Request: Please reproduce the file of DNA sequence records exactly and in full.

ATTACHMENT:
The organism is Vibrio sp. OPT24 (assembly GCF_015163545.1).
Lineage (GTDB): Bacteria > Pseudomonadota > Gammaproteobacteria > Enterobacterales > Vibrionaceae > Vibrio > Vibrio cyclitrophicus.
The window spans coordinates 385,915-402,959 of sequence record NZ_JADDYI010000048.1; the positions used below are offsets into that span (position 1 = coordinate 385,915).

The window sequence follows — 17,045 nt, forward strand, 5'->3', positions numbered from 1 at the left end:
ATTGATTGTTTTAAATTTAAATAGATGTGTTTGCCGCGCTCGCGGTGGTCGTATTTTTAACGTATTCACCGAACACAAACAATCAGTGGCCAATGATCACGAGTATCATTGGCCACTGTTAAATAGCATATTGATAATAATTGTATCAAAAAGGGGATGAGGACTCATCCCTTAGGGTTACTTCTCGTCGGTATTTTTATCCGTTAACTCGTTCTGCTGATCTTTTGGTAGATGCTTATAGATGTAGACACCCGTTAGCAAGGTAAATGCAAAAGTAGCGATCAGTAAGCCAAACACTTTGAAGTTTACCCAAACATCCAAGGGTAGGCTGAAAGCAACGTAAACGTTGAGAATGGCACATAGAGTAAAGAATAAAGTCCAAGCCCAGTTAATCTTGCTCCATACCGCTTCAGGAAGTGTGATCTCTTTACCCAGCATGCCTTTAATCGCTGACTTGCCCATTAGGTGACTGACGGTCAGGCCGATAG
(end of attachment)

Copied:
The organism is Vibrio sp. OPT24 (assembly GCF_015163545.1).
Lineage (GTDB): Bacteria > Pseudomonadota > Gammaproteobacteria > Enterobacterales > Vibrionaceae > Vibrio > Vibrio cyclitrophicus.
The window spans coordinates 385,915-402,959 of sequence record NZ_JADDYI010000048.1; the positions used below are offsets into that span (position 1 = coordinate 385,915).

The window sequence follows — 17,045 nt, forward strand, 5'->3', positions numbered from 1 at the left end:
ATTGATTGTTTTAAATTTAAATAGATGTGTTTGCCGCGCTCGCGGTGGTCGTATTTTTAACGTATTCACCGAACACAAACAATCAGTGGCCAATGATCACGAGTATCATTGGCCACTGTTAAATAGCATATTGATAATAATTGTATCAAAAAGGGGATGAGGACTCATCCCTTAGGGTTACTTCTCGTCGGTATTTTTATCCGTTAACTCGTTCTGCTGATCTTTTGGTAGATGCTTATAGATGTAGACACCCGTTAGCAAGGTAAATGCAAAAGTAGCGATCAGTAAGCCAAACACTTTGAAGTTTACCCAAACATCCAAGGGTAGGCTGAAAGCAACGTAAACGTTGAGAATGGCACATAGAGTAAAGAATAAAGTCCAAGCCCAGTTAATCTTGCTCCATACCGCTTCAGGAAGTGTGATCTCTTTACCCAGCATGCCTTTAATCGCTGACTTGCCCATTAGGTGACTGACGGTCAGGCCGATAG